We may never know what triggered the ugly brawl between the Georgetown Hoyas and a Chinese army pro squad in Beijing on Thursday. But it certainly put an ironic spin on an exhibition series that the U.S. State Department conceived of as “sports diplomacy” between the two countries. Actually, I can’t believe that anyone still takes the idea of international-friendship-through-sports seriously.
You would have thought it had already been discredited by the history of the modern Olympic Games, supposedly founded to recreate the peaceful spirit that reigned during the ancient Olympic Truce. Instead of peace, love and understanding, the Games have been suffused with politics of a rather nasty sort from the get-go. Highlights include Adolf Hitler’s use of the 1936 Berlin Games as a fascist demonstration project; the Palestinian terrorist attack on Israeli athletes in Munich in 1972; and the boycotts of Montreal 1976 (by African nations protesting apartheid), Moscow 1980 (by the U.S. and Western countries protesting the Soviet invasion of Afghanistan) and Los Angeles 1984 (by communist countries retaliating for 1980).
Oh, and did I mention the rampant drug abuse and cheating? I’m sure I’m not the only member of my generation who’s still smarting over the bizarre officiating that enabled the Soviet Union to “defeat” the U.S. basketball team by one point for the gold medal back in 1972.
Yes, ping-pong matches between the U.S. and a then-isolated China helped break the ice between the two countries in the early 1970s. But that’s an exception that proves the rule. Honduras and El Salvador went to war in 1969 after a series of bitter soccer matches punctuated by street battles between fans of the two countries’ national teams. A half-baked effort at “baseball diplomacy” between Communist Cuba’s national team and the Baltimore Orioles in 1999 turned ugly when a Cuban umpire tackled and beat a demonstrator who ran onto the field carrying a sign demanding democracy on the island.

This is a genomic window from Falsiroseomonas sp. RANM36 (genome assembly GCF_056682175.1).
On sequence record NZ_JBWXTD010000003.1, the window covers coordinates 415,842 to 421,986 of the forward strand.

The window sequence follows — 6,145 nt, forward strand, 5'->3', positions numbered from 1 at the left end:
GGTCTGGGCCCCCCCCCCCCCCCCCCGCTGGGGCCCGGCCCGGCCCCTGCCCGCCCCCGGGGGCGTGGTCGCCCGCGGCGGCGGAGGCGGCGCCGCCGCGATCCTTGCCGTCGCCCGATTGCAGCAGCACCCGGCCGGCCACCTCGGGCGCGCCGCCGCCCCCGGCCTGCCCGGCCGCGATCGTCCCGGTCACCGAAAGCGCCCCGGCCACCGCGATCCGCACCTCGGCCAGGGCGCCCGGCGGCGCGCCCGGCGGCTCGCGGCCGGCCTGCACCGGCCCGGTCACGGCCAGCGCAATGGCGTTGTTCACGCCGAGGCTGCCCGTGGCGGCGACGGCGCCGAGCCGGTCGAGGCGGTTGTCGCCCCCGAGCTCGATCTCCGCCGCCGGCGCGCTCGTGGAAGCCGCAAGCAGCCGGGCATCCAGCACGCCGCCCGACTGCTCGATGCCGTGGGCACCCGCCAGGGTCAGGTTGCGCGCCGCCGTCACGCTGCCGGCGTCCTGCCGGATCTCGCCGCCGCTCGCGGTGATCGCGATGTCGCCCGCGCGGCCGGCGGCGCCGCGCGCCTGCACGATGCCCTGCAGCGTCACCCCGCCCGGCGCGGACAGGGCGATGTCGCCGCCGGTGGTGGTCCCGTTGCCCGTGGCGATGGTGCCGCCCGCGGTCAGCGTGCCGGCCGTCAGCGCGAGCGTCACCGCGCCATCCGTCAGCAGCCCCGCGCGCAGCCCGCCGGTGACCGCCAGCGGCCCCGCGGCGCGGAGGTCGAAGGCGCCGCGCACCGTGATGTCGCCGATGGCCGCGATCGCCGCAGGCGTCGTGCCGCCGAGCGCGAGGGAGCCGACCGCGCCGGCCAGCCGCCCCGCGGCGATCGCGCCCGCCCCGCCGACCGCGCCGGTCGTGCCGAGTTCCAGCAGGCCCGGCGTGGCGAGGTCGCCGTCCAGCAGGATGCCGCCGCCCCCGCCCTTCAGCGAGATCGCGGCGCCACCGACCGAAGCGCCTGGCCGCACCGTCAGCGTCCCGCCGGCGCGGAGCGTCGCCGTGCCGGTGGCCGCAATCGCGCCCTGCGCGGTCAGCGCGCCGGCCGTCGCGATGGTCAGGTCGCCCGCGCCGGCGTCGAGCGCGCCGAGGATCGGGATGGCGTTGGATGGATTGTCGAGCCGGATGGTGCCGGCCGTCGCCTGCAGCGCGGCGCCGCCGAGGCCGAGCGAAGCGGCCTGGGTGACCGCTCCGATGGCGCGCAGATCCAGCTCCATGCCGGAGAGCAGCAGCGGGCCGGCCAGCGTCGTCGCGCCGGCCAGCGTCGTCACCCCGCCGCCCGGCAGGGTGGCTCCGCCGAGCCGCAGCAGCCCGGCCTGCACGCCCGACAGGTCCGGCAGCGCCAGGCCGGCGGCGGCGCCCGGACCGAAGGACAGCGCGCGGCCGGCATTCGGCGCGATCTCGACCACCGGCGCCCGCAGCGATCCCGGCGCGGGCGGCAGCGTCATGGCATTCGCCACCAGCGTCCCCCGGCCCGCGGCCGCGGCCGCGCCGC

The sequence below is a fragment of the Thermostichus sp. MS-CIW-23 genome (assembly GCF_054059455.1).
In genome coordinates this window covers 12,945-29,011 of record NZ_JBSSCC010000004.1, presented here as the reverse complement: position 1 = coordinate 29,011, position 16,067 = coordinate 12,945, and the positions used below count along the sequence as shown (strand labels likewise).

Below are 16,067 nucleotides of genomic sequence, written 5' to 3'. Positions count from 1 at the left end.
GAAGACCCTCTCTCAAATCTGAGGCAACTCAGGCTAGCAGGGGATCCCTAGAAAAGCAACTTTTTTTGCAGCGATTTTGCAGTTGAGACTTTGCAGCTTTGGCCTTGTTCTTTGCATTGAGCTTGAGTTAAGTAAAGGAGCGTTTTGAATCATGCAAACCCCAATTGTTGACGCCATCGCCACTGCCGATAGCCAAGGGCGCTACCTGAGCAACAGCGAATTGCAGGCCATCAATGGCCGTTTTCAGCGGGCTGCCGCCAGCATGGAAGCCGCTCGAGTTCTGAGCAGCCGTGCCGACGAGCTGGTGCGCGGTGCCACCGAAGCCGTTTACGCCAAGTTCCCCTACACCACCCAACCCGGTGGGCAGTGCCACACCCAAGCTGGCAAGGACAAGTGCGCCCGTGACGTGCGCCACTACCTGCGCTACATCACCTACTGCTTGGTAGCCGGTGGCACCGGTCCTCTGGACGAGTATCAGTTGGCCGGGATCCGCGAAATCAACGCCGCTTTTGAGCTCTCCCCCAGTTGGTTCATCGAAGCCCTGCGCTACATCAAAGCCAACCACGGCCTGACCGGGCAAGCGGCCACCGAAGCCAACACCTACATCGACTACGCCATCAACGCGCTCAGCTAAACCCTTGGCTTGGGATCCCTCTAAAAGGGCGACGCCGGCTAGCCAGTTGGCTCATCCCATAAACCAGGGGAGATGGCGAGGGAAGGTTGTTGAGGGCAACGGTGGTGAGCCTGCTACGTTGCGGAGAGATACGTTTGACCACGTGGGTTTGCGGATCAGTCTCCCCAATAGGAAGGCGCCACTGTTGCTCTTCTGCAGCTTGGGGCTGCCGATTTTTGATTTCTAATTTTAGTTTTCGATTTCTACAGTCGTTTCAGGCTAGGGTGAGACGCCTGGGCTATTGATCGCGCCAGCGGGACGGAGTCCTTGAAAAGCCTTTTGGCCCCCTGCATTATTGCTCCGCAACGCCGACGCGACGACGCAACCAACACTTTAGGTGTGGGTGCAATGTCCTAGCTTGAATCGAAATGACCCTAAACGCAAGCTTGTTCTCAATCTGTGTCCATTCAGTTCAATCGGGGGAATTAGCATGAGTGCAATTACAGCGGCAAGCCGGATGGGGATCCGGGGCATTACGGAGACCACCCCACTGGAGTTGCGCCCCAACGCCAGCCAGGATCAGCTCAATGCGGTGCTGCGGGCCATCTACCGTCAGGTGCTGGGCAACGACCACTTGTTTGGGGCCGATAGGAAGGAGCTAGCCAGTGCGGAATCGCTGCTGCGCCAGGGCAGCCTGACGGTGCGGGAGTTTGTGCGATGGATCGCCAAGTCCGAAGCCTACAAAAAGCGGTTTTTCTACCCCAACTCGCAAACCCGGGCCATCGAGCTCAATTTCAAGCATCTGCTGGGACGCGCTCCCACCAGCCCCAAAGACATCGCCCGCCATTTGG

To the extent it is possible at all, international harmony develops after many years of economic and political interaction that establish a modicum of trust and common interests. It takes a lot of hard work by diplomats, businessmen and, alas, soldiers: all too often, comity is only possible after countries have first knocked some sense into each other through repeated wars: e.g., the U.S. and Great Britain or Germany and France. There’s no short-cut across the playing fields.
In fact, athletic competition can be an especially bad way to get people to like each other, because--it’s competition! The governments that sponsor these matches all too often have something to prove by winning, whether it’s the superiority of Communism or democracy or the Aryan race or El Salvador, or whatever. And so, while they talk publicly about diplomacy and mutual understanding, behind the scenes they’re pressuring their athletes to win for the greater glory of their nations. Nationalism only fuels the athletes’ natural inclination to do whatever it takes to win – until the ref blows the whistle. Come to think of it, without at least a little bit of the old nice-guys-finish-last attitude, they wouldn’t be very good athletes, would they?
At last report, the ill will between Georgetown and China’s Bayi Rockets had been banished, at what I am sure was a very cordial meeting between representatives of the teams at Beijing International Airport. Judging by the footage of the brawl, however, which, in addition to the crazed violence on the court, includes some Chinese fans giving the Hoyas the finger, and others throwing dangerous projectiles at the Hoyas’ families, it’ll be a long time before any Chinese or American who was actually at this game, or even saw it on video, will harbor a warm and fuzzy feeling toward the other side.
More likely, they will communicate their new-found hostility to their friends, who will pass it on to theirs and so on, until history records yet another triumph for the cause of friendship through international athletics.